What’s your preferred desktop search engine program? The answer is likely Everything, by Void Tools. I agree with you, it is a fantastic application.
GrepWin is an open source program that specializes in finding text in documents; it supports advanced regular expression filters, and you may want to give it a try for that purpose.
The program’s interface is not the most user-friendly, but that’s probably an impression caused by the various options on the screen.
Select the folder that you want to search by clicking the three-dot button at the top. Enter your query in the box that’s labeled “Search For”. For a more advanced approach, you may opt for the Regex search mode. GrepWin even has a test regex option for checking if your regular expression works or not. Hit F1 to view the help file, it has a list of all supported regex syntax.
Hit the enter key or click on the search button to make the query and grepWin will list the results on the pane at the bottom. The information is split into various columns, such as file name, size, path, extension, encoding, and date modified. Double-click on a file to open it in its default app, e.g. TXT files in Notepad, audio files in your music player, and so on. Right-click on a result to access the Explorer shell menu.
GrepWin could list a ton of files, and if you have trouble finding the one you wanted, I recommend playing around with the Limit Search settings to restrict the process by file size, date, hidden, system or binary files, disabling recursive search (subfolders). This also shortens the time taken for the search to complete by a considerable duration.
You can blacklist specific folders from searches using the exclude dirs box, the syntax is ^(FOLDERNAME)$. To include file types, use wildcards like *.TXT, and to exclude types, add a – before it. You may add | to separate multiple items. Speaking of regular expressions, you can add the ones you use to the presets, which will help you add them quickly the next time. Don’t feel intimidated by these options, you don’t need to know regex commands to use the program for simple searches, though by doing so you’ll be missing out on some of its strongest filters.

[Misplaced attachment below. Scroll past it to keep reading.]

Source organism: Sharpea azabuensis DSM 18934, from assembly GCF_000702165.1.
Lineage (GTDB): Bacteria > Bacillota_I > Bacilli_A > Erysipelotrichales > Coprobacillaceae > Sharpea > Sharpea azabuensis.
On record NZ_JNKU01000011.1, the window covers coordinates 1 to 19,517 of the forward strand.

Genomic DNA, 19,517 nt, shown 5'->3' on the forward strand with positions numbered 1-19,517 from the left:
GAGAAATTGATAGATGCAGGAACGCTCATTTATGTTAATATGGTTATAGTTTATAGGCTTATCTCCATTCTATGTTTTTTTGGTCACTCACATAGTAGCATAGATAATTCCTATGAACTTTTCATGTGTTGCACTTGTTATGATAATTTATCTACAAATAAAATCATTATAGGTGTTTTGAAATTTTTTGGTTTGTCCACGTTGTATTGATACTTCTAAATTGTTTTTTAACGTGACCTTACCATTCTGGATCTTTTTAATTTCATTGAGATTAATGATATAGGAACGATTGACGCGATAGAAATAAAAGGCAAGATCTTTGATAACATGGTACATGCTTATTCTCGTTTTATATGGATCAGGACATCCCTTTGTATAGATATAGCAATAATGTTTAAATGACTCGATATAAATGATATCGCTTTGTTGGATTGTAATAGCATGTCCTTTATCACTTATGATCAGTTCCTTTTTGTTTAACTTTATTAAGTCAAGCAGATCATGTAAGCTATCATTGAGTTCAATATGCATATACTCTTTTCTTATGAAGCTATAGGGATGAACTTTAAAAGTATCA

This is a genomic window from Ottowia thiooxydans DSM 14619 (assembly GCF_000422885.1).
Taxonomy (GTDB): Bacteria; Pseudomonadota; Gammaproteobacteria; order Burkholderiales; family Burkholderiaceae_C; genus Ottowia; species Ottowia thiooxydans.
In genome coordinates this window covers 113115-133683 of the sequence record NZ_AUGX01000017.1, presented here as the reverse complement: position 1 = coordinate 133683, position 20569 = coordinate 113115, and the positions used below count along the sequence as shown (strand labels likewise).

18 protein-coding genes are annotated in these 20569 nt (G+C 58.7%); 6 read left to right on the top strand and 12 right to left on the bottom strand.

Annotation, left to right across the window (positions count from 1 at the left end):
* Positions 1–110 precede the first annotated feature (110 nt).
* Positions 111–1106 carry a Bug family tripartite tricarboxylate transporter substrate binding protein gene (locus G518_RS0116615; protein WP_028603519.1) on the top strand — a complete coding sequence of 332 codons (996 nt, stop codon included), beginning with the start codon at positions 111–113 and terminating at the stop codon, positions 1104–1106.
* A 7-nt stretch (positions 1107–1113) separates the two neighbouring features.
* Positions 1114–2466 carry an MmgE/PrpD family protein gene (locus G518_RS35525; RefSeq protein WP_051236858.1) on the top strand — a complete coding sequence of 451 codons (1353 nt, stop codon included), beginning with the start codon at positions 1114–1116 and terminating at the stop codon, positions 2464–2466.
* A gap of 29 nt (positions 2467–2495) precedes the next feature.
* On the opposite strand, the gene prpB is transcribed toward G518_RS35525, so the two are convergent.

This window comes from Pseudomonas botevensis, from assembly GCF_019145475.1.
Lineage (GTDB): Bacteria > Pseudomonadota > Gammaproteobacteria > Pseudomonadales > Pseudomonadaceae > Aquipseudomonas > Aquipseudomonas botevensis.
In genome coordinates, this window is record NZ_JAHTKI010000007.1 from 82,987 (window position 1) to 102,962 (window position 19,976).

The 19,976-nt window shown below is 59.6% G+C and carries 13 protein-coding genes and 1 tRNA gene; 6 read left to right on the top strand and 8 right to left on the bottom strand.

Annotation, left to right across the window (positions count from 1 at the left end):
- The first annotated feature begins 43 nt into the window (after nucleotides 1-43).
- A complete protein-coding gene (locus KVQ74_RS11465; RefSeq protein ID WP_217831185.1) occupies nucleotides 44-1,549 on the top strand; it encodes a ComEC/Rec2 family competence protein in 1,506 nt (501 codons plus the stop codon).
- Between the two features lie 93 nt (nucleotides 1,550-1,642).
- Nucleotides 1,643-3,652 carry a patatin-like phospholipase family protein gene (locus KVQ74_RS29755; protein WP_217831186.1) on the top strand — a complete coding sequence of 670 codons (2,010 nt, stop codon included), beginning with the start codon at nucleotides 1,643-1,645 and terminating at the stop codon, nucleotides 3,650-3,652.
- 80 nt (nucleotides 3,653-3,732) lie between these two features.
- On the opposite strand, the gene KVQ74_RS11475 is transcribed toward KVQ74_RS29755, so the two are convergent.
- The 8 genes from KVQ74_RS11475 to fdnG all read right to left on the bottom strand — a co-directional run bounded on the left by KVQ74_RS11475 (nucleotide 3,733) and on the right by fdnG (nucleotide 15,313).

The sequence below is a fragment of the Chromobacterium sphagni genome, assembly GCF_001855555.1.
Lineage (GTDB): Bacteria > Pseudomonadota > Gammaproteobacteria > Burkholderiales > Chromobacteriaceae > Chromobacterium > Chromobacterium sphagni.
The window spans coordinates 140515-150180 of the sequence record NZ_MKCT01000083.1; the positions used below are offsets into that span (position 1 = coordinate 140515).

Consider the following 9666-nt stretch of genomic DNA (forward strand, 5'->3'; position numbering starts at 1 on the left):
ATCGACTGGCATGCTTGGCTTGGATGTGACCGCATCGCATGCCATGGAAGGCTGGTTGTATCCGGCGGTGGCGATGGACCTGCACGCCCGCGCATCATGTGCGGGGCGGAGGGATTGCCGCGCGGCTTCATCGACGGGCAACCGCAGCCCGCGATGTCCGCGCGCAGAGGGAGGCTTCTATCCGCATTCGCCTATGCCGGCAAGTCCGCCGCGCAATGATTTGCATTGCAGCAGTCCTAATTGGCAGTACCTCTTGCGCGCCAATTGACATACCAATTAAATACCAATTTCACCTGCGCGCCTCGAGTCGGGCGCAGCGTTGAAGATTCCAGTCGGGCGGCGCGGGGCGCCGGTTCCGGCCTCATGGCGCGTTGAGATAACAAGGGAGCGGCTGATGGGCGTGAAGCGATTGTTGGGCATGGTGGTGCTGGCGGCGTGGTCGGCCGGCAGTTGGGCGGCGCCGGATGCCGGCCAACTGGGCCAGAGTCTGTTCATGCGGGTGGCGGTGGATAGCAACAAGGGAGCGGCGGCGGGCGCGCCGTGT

Switch between the Files search mode and the Content finder by toggling the option in the bottom right corner of the window. This changes the columns in the search results pane, to display the relevant information. The Files mode lists the name, path of the documents which contain the search term.
GrepWin’s content mode can search inside documents and list every instance the phrase was found in each document along with the line name and a preview of the text. The application supports case-sensitive search, which can be handy if there are a lot of matches, and you want to filter them based on the case. The application can be used to replace content in documents directly, to use this option enter the words in the replace with box, and click on the Replace button. You may want to enable the create backup file option, before using the replace function.
The Search button in grepWin has a few additional options including an inverted lookup, i.e. find files that don’t match the entered query. You can also use it to run a search within the found results.
GrepWin is available for 32-bit and 64-bit computers, and comes in portable versions. If you’re using the installer version, you can access the program from the Windows Explorer context menu.
DnGrep is a similar software, in fact it is nearly identical to grepWin. I’m not sure if one of them is a fork of the other.